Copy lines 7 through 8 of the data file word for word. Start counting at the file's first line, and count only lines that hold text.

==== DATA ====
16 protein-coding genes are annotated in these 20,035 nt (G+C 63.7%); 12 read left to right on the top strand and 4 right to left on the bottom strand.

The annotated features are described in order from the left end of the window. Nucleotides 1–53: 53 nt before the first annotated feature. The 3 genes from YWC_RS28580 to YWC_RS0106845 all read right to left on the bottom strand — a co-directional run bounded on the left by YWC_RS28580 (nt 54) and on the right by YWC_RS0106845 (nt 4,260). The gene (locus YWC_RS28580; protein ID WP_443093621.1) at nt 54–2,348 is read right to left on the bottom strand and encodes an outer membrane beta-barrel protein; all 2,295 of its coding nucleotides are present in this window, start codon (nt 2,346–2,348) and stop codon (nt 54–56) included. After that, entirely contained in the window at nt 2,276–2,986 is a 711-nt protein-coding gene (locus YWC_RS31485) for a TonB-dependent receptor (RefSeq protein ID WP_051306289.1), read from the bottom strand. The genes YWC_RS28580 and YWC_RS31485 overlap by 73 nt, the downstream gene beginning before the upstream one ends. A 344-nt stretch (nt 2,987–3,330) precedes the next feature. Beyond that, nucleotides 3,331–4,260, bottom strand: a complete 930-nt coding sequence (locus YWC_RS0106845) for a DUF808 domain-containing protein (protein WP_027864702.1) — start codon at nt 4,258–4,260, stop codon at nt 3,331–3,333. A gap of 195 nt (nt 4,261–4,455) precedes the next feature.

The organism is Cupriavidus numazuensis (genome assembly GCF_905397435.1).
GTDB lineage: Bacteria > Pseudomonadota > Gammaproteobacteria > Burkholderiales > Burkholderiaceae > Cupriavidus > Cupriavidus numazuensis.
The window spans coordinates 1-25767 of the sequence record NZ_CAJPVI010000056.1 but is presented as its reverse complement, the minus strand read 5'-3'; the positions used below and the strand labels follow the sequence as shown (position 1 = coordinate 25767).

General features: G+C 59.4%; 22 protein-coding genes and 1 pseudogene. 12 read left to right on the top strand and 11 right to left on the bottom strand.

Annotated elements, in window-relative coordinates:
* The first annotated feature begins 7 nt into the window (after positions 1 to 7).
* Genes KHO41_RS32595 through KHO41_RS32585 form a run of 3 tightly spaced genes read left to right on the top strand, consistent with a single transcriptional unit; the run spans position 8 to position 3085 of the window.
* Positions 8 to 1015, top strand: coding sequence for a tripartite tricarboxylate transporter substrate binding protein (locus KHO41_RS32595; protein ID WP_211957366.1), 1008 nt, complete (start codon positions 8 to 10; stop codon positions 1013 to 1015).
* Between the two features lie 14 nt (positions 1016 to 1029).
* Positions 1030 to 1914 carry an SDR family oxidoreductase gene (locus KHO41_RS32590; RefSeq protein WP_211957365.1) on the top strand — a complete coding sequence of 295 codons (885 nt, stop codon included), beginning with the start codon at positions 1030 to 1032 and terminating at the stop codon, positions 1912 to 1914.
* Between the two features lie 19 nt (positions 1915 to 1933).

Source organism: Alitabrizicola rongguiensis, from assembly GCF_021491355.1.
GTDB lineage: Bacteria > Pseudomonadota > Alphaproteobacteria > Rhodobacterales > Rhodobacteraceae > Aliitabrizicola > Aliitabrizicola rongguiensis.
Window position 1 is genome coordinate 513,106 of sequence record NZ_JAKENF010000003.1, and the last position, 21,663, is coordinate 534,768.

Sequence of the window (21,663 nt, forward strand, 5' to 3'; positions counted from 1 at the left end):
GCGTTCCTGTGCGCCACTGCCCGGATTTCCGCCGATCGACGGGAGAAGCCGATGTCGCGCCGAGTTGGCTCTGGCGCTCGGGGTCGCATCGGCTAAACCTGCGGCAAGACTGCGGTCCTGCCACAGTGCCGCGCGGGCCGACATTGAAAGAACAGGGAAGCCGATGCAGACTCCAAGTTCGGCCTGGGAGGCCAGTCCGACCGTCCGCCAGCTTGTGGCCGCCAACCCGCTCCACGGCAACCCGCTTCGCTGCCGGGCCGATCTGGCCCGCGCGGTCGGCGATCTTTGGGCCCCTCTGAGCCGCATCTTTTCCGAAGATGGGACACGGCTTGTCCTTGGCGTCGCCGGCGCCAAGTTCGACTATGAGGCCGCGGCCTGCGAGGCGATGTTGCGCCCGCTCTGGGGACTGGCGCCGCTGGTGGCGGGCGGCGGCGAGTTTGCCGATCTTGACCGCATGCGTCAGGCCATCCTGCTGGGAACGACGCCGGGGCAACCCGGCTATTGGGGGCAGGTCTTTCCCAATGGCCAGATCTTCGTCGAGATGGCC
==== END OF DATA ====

Annotated elements, in window-relative coordinates:
* The first annotated feature begins 7 nt into the window (after positions 1 to 7).